Green Fingers

I’m a big fan of nature, especially when it comes to plants. Everywhere that I’ve lived, even when I was limited to a tiny, third storey flat, I’ve always tried to have some sort of garden and greenery, be that a window box, indoor plants, or – where circumstance and space have allowed – flower beds, shrubbery, and vegetable plots.

There’s something about plants that helps me reconnect with the important things of life, particularly when it comes to growing and nurturing them. There is simply nothing quite like a cob of corn, that you’ve grown from seed, freshly plucked and straight into the pan; ripe tomatoes that you’ve cared for and nourished to the point where their fruits are ready to do the same for you, or the perfume from a bunch of sweet peas, filling the room, freshly cut that morning and still wet with dew.

Of course, plants can be challenging too, and I have to admit that the last couple of years for me have been far from fruitful – quite literally. Some quite bizzare weather, lack of time, a degree of bodily decrepitude, and plain bad luck have all conspired to produce some of the worst harvests I’ve ever had… Apart from the weeds and brambles – they’re doing incredibly well!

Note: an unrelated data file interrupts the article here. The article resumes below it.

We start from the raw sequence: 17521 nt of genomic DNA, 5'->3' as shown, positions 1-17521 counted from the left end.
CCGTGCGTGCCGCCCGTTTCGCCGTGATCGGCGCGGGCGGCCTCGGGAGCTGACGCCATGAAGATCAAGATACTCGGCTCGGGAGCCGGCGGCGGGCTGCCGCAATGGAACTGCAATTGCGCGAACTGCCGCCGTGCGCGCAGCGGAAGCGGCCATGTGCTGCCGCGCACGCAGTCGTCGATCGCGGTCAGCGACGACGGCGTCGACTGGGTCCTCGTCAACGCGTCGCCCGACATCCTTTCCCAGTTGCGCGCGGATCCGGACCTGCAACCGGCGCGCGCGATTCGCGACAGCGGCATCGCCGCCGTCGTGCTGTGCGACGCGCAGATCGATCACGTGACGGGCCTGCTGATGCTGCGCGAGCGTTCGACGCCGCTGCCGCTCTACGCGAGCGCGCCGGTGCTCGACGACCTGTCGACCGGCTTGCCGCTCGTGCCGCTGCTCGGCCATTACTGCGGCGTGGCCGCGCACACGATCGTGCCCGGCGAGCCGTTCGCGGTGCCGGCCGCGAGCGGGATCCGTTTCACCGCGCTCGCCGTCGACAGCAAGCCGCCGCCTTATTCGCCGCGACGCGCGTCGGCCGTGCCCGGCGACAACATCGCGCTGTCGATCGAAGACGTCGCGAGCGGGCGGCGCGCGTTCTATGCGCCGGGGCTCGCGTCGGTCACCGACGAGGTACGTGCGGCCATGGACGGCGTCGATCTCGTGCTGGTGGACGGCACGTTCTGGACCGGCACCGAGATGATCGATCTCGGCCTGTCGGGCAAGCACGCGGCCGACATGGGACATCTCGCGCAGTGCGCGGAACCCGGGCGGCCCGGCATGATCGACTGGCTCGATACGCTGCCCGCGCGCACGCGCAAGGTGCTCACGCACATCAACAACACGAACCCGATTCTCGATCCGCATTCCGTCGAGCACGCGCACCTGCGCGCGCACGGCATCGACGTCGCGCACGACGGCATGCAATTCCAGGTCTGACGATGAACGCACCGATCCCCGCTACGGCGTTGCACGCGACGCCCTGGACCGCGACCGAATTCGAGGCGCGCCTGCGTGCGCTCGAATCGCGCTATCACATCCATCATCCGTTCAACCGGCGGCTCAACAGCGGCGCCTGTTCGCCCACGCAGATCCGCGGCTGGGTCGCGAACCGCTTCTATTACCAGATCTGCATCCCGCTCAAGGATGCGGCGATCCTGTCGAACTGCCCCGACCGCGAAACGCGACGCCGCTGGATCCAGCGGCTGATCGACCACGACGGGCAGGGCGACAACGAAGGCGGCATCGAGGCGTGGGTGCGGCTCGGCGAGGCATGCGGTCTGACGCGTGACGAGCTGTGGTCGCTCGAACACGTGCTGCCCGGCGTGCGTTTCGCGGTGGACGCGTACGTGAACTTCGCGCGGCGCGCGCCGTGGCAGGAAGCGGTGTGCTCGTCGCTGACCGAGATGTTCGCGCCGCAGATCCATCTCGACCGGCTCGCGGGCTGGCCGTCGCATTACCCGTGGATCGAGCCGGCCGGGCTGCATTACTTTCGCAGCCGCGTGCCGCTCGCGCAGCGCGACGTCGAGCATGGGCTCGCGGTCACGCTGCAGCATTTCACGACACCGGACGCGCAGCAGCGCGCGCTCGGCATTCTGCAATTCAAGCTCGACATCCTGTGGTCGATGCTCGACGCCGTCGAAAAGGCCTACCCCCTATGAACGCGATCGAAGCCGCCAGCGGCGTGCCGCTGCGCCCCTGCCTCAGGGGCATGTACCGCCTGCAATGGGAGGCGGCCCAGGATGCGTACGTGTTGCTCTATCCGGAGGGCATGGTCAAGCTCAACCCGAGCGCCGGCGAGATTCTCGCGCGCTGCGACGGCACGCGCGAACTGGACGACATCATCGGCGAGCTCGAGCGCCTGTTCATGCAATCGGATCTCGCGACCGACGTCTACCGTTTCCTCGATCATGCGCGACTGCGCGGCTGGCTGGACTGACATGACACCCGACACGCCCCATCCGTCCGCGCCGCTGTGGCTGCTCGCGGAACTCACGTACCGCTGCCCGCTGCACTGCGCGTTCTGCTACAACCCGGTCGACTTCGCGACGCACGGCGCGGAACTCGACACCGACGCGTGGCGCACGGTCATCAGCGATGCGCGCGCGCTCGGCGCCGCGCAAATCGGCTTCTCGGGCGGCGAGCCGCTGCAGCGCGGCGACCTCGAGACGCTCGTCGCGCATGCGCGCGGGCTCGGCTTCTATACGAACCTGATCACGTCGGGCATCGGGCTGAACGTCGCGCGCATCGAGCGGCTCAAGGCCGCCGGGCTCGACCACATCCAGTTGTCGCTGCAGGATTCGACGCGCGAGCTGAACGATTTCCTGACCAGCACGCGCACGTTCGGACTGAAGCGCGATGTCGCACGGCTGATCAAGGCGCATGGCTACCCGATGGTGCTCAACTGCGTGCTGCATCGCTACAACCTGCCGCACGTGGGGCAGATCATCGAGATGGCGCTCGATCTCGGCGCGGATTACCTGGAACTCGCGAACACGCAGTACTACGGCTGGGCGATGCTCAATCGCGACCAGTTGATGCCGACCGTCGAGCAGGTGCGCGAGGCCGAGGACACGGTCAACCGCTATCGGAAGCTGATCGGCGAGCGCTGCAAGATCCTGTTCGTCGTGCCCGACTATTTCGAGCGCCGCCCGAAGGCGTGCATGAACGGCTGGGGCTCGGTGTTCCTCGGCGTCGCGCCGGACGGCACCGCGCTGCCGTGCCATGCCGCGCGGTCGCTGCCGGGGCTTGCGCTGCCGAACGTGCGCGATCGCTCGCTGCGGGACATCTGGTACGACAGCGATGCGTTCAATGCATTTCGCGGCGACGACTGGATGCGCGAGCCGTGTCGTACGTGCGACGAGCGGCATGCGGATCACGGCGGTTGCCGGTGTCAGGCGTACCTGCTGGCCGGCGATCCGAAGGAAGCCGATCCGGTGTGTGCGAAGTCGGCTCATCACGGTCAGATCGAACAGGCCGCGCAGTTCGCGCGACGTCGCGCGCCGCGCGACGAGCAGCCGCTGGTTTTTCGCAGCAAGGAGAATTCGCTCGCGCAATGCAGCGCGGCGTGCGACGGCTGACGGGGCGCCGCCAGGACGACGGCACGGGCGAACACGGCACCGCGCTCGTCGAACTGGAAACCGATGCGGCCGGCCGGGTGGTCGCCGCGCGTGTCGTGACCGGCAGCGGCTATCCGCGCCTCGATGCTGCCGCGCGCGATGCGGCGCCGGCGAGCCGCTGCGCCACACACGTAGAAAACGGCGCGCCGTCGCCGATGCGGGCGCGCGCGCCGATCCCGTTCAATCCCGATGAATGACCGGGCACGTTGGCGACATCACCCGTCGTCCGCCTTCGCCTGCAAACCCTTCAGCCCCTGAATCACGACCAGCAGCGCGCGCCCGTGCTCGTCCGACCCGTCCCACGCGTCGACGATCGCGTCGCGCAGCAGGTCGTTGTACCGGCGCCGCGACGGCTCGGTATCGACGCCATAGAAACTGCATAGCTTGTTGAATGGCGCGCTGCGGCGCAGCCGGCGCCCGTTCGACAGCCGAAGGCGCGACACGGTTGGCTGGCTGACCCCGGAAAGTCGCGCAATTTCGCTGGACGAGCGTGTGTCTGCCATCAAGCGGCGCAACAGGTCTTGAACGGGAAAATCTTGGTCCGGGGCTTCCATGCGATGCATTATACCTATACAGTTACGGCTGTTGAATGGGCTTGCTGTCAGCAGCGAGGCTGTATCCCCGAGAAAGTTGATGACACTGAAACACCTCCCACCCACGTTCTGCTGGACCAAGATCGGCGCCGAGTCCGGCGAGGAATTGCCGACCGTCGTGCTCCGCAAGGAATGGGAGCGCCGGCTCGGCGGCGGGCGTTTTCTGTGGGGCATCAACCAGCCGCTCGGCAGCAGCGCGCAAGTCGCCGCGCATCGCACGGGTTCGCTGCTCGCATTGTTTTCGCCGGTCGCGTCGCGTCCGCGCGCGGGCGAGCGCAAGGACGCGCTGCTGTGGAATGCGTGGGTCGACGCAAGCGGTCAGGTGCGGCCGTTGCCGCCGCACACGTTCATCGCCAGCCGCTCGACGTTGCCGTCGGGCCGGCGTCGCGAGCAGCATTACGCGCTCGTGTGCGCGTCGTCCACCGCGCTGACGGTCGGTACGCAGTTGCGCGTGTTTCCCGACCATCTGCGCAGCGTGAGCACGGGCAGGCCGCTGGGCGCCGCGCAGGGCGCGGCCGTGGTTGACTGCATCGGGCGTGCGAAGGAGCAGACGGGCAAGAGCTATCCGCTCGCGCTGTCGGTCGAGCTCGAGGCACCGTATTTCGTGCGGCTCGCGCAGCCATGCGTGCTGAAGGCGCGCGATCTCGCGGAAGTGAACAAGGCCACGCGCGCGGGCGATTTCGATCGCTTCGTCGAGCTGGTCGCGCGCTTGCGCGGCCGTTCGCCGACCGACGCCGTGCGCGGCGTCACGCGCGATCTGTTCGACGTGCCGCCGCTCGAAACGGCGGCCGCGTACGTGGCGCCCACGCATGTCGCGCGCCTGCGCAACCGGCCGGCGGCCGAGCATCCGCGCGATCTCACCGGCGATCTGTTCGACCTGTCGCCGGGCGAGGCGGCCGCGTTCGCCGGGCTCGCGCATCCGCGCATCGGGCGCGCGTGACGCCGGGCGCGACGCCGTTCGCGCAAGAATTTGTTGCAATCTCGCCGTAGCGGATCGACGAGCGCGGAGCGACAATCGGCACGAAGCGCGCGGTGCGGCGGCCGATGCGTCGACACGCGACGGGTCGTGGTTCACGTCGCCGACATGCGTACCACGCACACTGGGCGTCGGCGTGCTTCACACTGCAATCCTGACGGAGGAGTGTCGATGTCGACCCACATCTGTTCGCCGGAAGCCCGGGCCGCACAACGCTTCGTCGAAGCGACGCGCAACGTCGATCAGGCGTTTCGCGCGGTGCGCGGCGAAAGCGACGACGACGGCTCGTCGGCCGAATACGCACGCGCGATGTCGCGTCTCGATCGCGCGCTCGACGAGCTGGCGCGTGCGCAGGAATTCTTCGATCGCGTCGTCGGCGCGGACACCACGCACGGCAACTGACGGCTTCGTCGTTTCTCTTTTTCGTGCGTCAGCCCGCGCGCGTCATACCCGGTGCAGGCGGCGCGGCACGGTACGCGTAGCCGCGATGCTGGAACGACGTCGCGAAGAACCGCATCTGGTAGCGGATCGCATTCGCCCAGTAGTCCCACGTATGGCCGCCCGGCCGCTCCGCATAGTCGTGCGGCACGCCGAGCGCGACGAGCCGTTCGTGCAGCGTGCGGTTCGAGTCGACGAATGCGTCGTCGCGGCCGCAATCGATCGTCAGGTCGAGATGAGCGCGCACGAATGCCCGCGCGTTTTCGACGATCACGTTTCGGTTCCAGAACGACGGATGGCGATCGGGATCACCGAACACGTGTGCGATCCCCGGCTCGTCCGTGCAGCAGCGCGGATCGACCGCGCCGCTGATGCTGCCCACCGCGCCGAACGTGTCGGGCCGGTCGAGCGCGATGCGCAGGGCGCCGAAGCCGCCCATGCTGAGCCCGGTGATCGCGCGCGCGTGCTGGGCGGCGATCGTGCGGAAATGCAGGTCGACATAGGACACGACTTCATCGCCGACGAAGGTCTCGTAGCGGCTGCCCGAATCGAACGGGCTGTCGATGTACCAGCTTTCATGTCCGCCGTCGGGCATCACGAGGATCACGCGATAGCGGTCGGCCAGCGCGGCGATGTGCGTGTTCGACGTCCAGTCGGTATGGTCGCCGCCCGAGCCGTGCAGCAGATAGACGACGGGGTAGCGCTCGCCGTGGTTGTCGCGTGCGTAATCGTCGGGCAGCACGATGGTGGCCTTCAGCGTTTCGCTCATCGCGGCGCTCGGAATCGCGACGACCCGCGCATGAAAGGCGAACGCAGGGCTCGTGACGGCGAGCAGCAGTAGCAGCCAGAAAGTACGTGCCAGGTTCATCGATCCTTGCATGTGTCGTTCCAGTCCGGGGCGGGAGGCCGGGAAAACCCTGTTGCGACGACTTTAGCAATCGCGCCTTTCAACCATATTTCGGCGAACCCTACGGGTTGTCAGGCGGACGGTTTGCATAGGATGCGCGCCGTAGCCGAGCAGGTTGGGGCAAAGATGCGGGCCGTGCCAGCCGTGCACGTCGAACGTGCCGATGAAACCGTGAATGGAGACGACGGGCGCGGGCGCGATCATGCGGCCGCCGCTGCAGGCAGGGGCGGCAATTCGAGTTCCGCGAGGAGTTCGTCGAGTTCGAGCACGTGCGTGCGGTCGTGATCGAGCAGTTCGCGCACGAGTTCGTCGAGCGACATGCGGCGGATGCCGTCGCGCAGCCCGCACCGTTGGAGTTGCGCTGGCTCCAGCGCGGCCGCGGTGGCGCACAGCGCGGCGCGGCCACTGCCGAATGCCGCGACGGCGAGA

Conseqently, this year I decided not to bother at all to let the ground lay fallow, and instead, because I’m an idiot, concentrate on something a lot more difficult: Growing tropical plants from seed.

I’ve always loved tropical plants, particularly the weird and wonderful varieties, almost all of which are insanely difficult to cultivate, but what is life, without a challenge? On reflection though, I do wonder if I’ve bitten off more than I can chew on this occasion, because it’s not your common old spider plants for me. Nope I’ve gone for exotic in a big way: Ravenala, Strelitzia, Amorphophallus and, perhaps the most ridiculous choice of all, Rafflesia! Yes, I’m nuts, and of course, to date I’ve had absolutely no luck at all.

Well, not entirely. You see, one plant I’ve tried to grow many times in the past from seed and always failed miserably is the humble banana, so I simply had to give it another shot… And, amazingly, three of them germinated! OK, so two of them died shortly afterwards, thanks to my over-zealous watering, but one has survived and over the last 12 months has taken over the house. It’s now over 7 feet tall, and 6 feet across, and showing no signs of slowing its growth. So, there’s an important life lesson I really do need to grasp: Seren should not grow plants, they’ll either die or become Triffids, hell-bent on taking over the world!